TEHRAN (Press Shia Agency) – Tens of thousands of Indian farmers have gathered outside New Delhi to protest new laws that aim to deregulate agricultural markets.
Tens and thousands of farmers with distinctive, colourful turbans and long, flowing beards have descended upon the city’s borders, choking highways in giant demonstrations against new farming laws that they say will open them to corporate exploitation.
For more than a week, they have marched towards the capital on their tractors and trucks like an army, pushing aside concrete police barricades while braving tear gas, batons and water cannon.
Now, on the outskirts of New Delhi, they are hunkered down with food and fuel supplies that can last weeks and as they threaten to besiege the capital if Prime Minister Narendra Modi’s government does not meet their demands to abolish the laws passed in September.
“Modi wants to sell our lands to corporates,” said one of them, Kaljeet Singh, 31, who travelled from Ludhiana city in Punjab, some 310 kilometres (190 miles) north of New Delhi. “He can’t decide for millions of those who for generations have given their blood and sweat to the land they regard as more precious than their lives.”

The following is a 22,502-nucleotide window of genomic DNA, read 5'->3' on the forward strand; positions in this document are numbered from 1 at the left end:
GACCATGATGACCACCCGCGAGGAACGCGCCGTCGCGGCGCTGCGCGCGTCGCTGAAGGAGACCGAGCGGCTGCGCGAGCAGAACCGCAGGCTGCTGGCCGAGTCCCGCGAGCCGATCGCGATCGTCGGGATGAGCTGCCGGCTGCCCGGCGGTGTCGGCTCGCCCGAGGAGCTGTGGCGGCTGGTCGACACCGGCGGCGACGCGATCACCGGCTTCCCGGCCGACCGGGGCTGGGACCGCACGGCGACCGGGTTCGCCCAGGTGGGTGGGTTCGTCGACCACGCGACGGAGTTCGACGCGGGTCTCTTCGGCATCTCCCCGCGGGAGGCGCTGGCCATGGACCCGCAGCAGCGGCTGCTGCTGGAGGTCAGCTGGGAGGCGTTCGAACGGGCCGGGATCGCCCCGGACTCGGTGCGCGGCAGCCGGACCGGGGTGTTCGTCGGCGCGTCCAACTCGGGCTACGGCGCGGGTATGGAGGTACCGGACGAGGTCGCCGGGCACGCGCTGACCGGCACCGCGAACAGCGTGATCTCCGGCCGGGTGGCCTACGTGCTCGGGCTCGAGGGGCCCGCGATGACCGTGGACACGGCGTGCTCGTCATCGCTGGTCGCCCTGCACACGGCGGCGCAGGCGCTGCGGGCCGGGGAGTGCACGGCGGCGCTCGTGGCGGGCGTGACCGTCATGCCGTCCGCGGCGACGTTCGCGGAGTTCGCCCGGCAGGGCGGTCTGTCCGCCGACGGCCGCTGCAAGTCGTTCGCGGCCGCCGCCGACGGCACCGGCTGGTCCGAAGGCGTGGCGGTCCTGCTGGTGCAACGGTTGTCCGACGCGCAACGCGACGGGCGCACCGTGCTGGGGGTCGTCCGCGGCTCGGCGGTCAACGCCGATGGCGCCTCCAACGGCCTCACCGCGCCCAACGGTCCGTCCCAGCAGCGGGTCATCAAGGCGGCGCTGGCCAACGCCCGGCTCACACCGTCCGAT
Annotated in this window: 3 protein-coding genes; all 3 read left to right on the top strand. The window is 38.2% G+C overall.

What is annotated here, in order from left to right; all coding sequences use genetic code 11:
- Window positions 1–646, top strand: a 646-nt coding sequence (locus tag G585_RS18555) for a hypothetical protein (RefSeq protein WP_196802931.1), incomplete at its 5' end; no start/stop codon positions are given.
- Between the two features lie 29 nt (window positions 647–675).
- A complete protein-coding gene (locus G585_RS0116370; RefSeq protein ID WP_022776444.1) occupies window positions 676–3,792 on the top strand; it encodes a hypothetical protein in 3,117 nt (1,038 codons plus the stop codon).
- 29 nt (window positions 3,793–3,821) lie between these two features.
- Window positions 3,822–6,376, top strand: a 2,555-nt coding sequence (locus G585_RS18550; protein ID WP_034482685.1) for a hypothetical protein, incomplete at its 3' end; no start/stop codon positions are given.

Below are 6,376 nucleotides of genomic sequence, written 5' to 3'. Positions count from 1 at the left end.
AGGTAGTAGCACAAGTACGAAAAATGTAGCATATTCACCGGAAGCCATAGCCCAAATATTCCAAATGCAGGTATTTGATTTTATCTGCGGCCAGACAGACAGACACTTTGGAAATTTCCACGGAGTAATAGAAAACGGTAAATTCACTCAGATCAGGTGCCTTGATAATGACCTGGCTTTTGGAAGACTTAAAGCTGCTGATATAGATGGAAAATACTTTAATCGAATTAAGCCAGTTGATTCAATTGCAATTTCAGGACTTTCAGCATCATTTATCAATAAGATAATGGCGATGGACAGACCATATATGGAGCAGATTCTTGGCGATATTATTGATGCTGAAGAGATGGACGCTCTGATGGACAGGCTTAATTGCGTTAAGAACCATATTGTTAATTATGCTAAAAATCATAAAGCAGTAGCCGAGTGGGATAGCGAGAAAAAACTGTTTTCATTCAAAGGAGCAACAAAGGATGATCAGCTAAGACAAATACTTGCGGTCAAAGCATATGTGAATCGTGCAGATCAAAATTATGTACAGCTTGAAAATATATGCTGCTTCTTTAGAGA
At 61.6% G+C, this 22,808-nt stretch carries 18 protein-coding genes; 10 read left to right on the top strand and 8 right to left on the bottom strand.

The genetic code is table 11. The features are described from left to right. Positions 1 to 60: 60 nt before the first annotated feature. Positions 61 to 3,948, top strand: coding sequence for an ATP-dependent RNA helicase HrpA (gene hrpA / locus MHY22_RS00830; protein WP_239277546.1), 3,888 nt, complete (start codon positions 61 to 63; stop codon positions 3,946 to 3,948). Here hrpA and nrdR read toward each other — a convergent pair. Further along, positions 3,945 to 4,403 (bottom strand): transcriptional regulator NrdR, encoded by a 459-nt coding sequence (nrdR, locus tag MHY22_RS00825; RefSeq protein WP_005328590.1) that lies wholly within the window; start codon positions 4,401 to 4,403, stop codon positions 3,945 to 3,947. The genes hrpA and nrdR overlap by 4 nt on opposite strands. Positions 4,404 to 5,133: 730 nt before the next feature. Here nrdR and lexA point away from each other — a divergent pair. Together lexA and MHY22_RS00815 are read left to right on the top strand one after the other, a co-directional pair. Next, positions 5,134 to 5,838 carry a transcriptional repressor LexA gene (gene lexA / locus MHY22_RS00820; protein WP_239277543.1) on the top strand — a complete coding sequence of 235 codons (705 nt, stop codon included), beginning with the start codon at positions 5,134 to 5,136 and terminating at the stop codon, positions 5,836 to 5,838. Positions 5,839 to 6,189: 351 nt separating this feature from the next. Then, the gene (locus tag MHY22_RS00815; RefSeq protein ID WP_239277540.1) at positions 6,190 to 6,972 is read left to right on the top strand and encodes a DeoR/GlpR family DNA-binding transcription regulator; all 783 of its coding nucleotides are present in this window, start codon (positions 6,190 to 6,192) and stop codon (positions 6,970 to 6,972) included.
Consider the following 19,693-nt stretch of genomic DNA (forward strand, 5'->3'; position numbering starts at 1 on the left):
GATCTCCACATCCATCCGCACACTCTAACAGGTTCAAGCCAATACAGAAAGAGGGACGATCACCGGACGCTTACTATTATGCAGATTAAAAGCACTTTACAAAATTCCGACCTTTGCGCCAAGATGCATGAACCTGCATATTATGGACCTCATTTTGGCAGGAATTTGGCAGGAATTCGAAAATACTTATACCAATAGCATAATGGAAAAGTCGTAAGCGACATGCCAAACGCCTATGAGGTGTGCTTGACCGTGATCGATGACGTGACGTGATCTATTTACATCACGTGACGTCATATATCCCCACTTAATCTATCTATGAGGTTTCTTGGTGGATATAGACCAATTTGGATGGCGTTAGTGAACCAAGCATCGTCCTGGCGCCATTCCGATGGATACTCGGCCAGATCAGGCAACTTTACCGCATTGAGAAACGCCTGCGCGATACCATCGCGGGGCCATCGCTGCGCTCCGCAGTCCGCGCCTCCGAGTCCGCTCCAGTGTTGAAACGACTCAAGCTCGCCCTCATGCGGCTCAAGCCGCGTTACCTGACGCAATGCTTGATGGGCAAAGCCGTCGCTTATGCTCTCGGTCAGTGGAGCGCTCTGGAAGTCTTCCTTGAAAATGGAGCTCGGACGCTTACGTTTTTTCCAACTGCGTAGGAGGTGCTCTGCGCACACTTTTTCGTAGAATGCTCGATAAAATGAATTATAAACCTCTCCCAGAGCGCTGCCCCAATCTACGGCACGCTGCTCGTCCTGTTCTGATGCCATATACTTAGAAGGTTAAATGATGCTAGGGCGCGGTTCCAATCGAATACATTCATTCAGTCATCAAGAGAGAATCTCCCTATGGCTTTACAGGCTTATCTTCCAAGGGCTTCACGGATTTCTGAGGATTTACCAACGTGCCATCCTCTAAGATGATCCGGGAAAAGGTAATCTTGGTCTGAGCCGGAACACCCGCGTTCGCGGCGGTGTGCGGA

At night, the farmers sleep in trailers and under trucks, curling themselves in blankets to brave the winter chill. During the day, they sit huddled in groups in their vehicles, surrounded by mounds of rice, lentils and vegetables that are prepared into meals at hundreds of makeshift soup kitchens, in enormous pots stirred with wooden spoons the size of canoe paddles.
Many of the protesting farmers hail from northern Punjab and Haryana, two of the largest agricultural states in India. An overwhelming majority of them are Sikhs.
They fear the laws passed in September will lead the government to stop buying grain at minimum guaranteed prices and result in exploitation by corporations who will push down prices. Many activists and farming experts support their demand for a minimum guaranteed price for their crops.
The new rules will also eliminate agents who act as middlemen between the farmers and the government-regulated wholesale markets. Farmers say agents are a vital cog of the farm economy and their main line of credit, providing quick funds for fuel, fertilisers and even loans in case of family emergencies.
The laws have compounded existing resentment from farmers, who often complain of being ignored by the government in their push for better crop prices, additional loan waivers and irrigation systems to guarantee water during dry spells.
The government has argued the laws bring about necessary reforms that will allow farmers to market their produce and boost production through private investment. But farmers say they were never consulted.
Several rounds of talks between the two sides have failed to end the impasse, with another round of talks expected on Saturday.